Friday, July 27, 2012

Why Protect Groundwater?

This is a question that many people ask when I tell them what I do for a living.  Why protect groundwater?  It always amazes me that people don’t know or understand groundwater’s importance to both their lives and to their livelihood.  Of course as long as there are those who don’t know that may be job security for me.    

Right now as much of the country thirsts for water as is indicated on the National Drought Monitor, groundwater becomes even more vital.  I read in the local paper a couple of weeks ago a good representation as to why we need to protect groundwater.  I hope you agree.

So what are you doing to protect and conserve groundwater?  How can we make sure everyone knows not only why they need to protect groundwater, but also what they can do?

Monday, July 23, 2012

Not about how much you use

By Brian Reetz

This week I had the opportunity to get back on the road and travel to Western Nebraska. In my Growing Groundwater Awareness in Nebraska program, I am currently working with the community of Chappell. So while driving across the state, I was able to see and hear about different ways the drought is affecting the state. I could see it out of my hotel room window in North Platte, as a corn field had stunted growth in many different parts of the field. I was able to hear about it through talking with the Chappell Chamber as well as on many of the news stories that were aired on the radio.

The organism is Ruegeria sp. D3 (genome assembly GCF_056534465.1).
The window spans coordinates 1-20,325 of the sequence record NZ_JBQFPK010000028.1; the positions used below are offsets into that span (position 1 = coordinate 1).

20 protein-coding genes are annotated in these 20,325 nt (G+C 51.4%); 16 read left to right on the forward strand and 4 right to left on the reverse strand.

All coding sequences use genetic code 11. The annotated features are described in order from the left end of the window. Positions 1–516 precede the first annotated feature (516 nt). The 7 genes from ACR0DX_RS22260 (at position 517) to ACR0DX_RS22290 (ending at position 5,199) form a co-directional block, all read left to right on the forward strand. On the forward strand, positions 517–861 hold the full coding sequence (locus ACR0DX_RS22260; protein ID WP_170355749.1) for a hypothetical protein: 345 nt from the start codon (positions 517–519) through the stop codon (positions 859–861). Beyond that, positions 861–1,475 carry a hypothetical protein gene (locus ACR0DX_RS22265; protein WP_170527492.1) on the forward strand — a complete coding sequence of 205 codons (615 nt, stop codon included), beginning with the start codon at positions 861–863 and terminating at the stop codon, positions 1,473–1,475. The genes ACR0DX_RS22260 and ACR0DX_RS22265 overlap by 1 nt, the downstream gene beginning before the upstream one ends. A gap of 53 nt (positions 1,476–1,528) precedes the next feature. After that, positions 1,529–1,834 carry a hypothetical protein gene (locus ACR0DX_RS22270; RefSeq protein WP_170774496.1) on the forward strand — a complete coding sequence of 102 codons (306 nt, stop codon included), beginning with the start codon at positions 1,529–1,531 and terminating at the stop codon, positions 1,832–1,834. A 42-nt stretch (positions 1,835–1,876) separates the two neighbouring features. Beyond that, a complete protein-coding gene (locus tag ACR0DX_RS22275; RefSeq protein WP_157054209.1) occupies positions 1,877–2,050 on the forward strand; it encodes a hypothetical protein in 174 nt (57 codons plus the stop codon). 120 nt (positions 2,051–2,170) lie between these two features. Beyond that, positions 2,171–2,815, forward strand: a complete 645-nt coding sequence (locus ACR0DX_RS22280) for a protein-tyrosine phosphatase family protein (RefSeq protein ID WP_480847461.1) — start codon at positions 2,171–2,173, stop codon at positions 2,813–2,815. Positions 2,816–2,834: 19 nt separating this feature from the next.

As I returned home, I saw the way that my lawn looked. It’s no longer the green space that it was just a month ago. It is hanging in there but I know that it is the way that it will be.
We all need to do our part during this drought to make groundwater sustainable for future generations. It’s not always about how much water you use, but how to use it efficiently. Make sure that you are watering the proper amount for your lawn (it’s recommended to apply one and a half inches per week this time of the year, according to UNL Water) and water in the early morning (between 4-10 a.m.).
This way our lawns can continue to be a source of pride.